Hold it up to the light."

I did so, and saw a large "E" with a small "g," a "P," and a large "G" with a small "t" woven into the texture of the paper.

"What do you make of that?" asked Holmes.

"The name of the maker, no doubt; or his monogram, rather."

"Not at all. The 'G' with the small 't' stands for 'Gesellschaft,' which is the German for 'Company.' It is a customary contraction like our 'Co.' 'P,' of course, stands for 'Papier.' Now for the 'Eg.' Let us glance at our Continental Gazetteer." He took down a heavy brown volume from his shelves. "Eglow, Eglonitz--here we are, Egria. It is in a German-speaking country--in Bohemia, not far from Carlsbad. 'Remarkable as being the scene of the death of Wallenstein, and for its numerous glass-factories and paper-mills.' Ha, ha, my boy, what do you make of that?" His eyes sparkled, and he sent up a great blue triumphant cloud from his cigarette.

"The paper was made in Bohemia," I said.

"Precisely. And the man who wrote the note is a German. Do you note the peculiar construction of the sentence--'This account of you we have from all quarters received.' A Frenchman or Russian could not have written that. It is the German who is so uncourteous to his verbs. It only remains, therefore, to discover what is wanted by this German who writes upon Bohemian paper and prefers wearing a mask to showing his face. And here he comes, if I am not mistaken, to resolve all our doubts."

As he spoke there was the sharp sound of horses' hoofs and grating wheels against the curb, followed by a sharp pull at the bell. Holmes whistled.

"A pair, by the sound," said he. "Yes," he continued, glancing out of the window. "A nice little brougham and a pair of beauties. A hundred and fifty guineas apiece. There's money in this case, Watson, if there is nothing else."

"I think that I had better go, Holmes."

"Not a bit, Doctor. Stay where you are. I am lost without my Boswell. And this promises to be interesting. It would be a pity to miss it."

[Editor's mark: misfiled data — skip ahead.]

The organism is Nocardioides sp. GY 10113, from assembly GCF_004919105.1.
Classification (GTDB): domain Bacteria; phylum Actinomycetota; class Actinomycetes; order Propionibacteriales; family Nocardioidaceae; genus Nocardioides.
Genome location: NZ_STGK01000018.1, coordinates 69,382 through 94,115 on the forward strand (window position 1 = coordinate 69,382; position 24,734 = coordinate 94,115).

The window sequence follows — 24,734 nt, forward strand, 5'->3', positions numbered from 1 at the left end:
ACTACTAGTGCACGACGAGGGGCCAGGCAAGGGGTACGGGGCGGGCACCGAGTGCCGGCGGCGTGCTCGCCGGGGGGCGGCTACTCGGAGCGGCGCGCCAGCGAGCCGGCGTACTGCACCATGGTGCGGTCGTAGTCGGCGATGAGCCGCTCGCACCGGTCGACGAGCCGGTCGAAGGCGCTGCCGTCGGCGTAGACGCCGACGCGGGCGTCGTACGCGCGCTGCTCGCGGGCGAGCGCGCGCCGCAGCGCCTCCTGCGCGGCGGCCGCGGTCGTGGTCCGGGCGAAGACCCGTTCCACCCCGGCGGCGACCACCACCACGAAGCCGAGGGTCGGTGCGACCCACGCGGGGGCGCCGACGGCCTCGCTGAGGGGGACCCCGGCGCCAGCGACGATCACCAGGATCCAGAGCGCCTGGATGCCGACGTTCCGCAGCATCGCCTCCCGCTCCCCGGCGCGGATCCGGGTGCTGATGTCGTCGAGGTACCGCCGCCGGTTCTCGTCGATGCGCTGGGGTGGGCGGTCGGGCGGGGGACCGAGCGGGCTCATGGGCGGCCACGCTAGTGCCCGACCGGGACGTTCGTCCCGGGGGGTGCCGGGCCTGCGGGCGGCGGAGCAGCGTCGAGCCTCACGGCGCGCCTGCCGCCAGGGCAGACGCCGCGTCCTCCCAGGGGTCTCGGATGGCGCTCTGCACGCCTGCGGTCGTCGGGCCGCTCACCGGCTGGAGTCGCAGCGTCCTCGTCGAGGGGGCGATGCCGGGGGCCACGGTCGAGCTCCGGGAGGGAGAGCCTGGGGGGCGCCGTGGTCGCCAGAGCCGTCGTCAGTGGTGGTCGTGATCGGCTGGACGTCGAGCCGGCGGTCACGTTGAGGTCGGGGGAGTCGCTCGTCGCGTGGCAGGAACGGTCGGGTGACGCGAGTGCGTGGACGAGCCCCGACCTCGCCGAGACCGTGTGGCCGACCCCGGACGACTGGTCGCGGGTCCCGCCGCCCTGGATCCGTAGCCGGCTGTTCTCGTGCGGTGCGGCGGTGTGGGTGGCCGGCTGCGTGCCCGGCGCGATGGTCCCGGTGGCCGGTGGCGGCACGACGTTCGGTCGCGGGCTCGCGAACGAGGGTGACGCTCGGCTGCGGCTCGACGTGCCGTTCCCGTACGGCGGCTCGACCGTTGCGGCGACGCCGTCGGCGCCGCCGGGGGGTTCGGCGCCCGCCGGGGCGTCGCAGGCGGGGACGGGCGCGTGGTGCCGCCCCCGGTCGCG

"But your client--"

"Never mind him. I may want your help, and so may he. Here he comes. Sit down in that armchair, Doctor, and give us your best attention."

A slow and heavy step, which had been heard upon the stairs and in the passage, paused immediately outside the door. Then there was a loud and authoritative tap.

"Come in!" said Holmes.

A man entered who could hardly have been less than six feet six inches in height, with the chest and limbs of a Hercules. His dress was rich with a richness which would, in England, be looked upon as akin to bad taste. Heavy bands of astrakhan were slashed across the sleeves and fronts of his double-breasted coat, while the deep blue cloak which was thrown over his shoulders was lined with flame-coloured silk and secured at the neck with a brooch which consisted of a single flaming beryl. Boots which extended halfway up his calves, and which were trimmed at the tops with rich brown fur, completed the impression of barbaric opulence which was suggested by his whole appearance. He carried a broad-brimmed hat in his hand, while he wore across the upper part of his face, extending down past the cheekbones, a black vizard mask, which he had apparently adjusted that very moment, for his hand was still raised to it as he entered. From the lower part of the face he appeared to be a man of strong character, with a thick, hanging lip, and a long, straight chin suggestive of resolution pushed to the length of obstinacy.

"You had my note?" he asked with a deep harsh voice and a strongly marked German accent. "I told you that I would call." He looked from one to the other of us, as if uncertain which to address.

"Pray take a seat," said Holmes. "This is my friend and colleague, Dr. Watson, who is occasionally good enough to help me in my cases. Whom have I the honour to address?"

"You may address me as the Count Von Kramm, a Bohemian nobleman. I understand that this gentleman, your friend, is a man of honour and discretion, whom I may trust with a matter of the most extreme importance.

A Scandal in Bohemia Page 04

Sir Arthur Conan Doyle
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Sherlock Holmes

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